Omaha Native and Prominate Radio Station Owner Will Receive Honorary Degree from Creighton
Omaha native Catherine L. Hughes will close the chapter on her education from Creighton University when she receives a honorary degree in the humanities during Creighton’s spring commencement at 9:30 a.m. May 13 at the Omaha Civic Auditorium.
Hughes is the founder and chairperson of the Washington-based Radio One, Inc. Her passion for radio began in Omaha when she was a child and developed as she grew older. While growing up, she was heavily influenced by her parents. Her father was the first African-American to earn an accounting degree from Creighton and with great effort became one of Omaha’s only black accountants.
Creighton Jesuit the Rev. John Markoe also played a large role in her family. Loaning money to her mother for nursing school, he had Hughes participating in civil rights marches when she was 5 and sponsored her to attend Duchesne Academy of the Sacred Heart, where she became the first black graduate.
During the late 1960s, Hughes took liberal arts courses at Creighton and Omaha University. She left when she began volunteering at the newly formed radio station KOWH. In the early 1970s, she was offered a job as a lecturer at Howard University’s School of Communications where she volunteered at the university’s radio station, WHUR. While there she developed a style of programming called The Quiet Storm, which was a late night music-chatter format, which is still dominant today.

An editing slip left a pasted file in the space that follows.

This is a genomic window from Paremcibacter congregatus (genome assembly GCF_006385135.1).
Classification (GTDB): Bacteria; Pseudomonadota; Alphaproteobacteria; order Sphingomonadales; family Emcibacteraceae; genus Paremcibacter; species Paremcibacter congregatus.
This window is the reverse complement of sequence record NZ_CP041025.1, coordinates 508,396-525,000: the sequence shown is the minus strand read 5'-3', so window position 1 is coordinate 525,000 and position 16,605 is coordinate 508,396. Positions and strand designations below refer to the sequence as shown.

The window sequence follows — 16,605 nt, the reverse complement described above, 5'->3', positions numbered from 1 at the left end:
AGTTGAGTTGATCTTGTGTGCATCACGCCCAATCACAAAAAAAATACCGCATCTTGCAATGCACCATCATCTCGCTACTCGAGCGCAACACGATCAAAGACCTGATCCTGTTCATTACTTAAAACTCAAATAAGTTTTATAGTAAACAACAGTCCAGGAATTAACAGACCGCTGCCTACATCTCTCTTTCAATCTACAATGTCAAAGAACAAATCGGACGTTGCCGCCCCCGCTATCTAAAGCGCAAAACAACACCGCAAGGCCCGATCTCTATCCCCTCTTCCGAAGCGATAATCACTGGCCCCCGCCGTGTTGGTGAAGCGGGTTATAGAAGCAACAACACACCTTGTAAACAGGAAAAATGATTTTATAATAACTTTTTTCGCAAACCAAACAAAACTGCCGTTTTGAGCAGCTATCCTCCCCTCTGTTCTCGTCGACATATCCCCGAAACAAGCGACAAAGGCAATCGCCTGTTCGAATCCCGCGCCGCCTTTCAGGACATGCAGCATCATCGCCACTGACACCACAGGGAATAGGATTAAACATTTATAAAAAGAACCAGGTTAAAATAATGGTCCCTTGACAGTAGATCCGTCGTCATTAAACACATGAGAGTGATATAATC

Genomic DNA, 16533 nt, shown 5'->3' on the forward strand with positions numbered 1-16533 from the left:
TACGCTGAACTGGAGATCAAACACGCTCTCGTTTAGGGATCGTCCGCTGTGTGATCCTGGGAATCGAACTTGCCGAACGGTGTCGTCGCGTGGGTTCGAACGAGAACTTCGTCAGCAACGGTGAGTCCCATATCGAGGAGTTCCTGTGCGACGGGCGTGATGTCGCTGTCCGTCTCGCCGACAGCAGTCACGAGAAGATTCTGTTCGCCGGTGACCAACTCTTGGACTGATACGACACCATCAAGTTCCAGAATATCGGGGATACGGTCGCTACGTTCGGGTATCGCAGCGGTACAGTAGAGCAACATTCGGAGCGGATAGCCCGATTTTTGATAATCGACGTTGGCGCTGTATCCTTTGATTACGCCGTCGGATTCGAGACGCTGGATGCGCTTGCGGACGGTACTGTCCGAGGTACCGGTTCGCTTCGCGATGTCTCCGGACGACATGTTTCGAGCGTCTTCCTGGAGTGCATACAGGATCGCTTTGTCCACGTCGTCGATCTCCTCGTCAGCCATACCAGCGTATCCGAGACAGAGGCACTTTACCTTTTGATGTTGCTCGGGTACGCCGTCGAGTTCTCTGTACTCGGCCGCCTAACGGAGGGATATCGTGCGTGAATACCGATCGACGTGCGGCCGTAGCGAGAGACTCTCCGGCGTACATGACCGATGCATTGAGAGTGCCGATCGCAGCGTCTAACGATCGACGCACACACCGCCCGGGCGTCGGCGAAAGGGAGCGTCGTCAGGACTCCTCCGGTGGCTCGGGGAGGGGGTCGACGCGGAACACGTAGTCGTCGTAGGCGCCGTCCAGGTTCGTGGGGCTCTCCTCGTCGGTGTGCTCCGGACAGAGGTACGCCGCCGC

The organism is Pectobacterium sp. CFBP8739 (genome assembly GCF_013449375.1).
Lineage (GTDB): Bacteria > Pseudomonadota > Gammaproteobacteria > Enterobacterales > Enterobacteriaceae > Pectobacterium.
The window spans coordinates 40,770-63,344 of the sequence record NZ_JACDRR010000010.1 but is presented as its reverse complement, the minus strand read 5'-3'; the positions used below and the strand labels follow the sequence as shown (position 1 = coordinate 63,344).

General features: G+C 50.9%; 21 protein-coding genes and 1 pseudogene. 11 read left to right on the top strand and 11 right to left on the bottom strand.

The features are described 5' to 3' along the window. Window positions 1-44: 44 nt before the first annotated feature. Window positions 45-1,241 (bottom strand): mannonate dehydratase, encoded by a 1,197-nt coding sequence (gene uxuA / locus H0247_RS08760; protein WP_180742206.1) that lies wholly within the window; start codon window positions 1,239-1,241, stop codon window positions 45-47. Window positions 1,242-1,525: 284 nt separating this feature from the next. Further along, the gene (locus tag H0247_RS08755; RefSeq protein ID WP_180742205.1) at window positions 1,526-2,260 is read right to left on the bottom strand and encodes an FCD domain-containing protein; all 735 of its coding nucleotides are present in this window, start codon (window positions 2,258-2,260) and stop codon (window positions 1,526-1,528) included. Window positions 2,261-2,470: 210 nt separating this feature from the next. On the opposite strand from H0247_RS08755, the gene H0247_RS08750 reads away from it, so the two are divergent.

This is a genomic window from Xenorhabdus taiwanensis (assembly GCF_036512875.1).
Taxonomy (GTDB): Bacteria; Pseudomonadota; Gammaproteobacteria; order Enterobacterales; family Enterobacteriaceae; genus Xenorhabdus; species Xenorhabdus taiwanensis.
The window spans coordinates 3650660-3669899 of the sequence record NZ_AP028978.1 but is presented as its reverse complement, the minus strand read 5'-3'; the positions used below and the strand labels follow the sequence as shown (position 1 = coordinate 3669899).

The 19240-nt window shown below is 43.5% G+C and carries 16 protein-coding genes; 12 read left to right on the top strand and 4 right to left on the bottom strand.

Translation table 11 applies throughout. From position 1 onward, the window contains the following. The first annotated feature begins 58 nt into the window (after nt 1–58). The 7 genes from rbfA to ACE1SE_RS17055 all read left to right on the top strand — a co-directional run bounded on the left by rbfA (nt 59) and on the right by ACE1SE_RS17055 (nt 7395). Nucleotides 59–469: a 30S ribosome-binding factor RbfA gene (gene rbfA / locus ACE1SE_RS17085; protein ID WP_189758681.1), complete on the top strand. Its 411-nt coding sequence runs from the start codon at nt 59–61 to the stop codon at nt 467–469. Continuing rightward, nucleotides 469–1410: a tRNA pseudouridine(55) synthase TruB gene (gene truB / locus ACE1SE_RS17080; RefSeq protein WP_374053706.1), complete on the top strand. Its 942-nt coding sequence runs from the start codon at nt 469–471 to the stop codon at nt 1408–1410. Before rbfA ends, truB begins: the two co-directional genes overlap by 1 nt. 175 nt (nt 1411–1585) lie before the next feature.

After seeing that Hughes had talent, journalist Tony Brown, sent her to Harvard for a broadcast management course and the University of Chicago where she took a programming design seminar. Hughes left to work at KYCB-AM in Washington, D.C. When station WOL-AM in Washington went up for sale, Hughes went out on a limb to buy it and so began her empire of what is now known as Radio One, Inc. Her network of 71 radio stations and one television station is included in virtually every major black market.
In 1995, she became the first woman owner of a No. 1-ranked major market radio station and, in 2006, Black Enterprise Magazine named her one of the 50 Most Powerful Women in business. With all of her success, Hughes still manages to return to Omaha to visit her mother.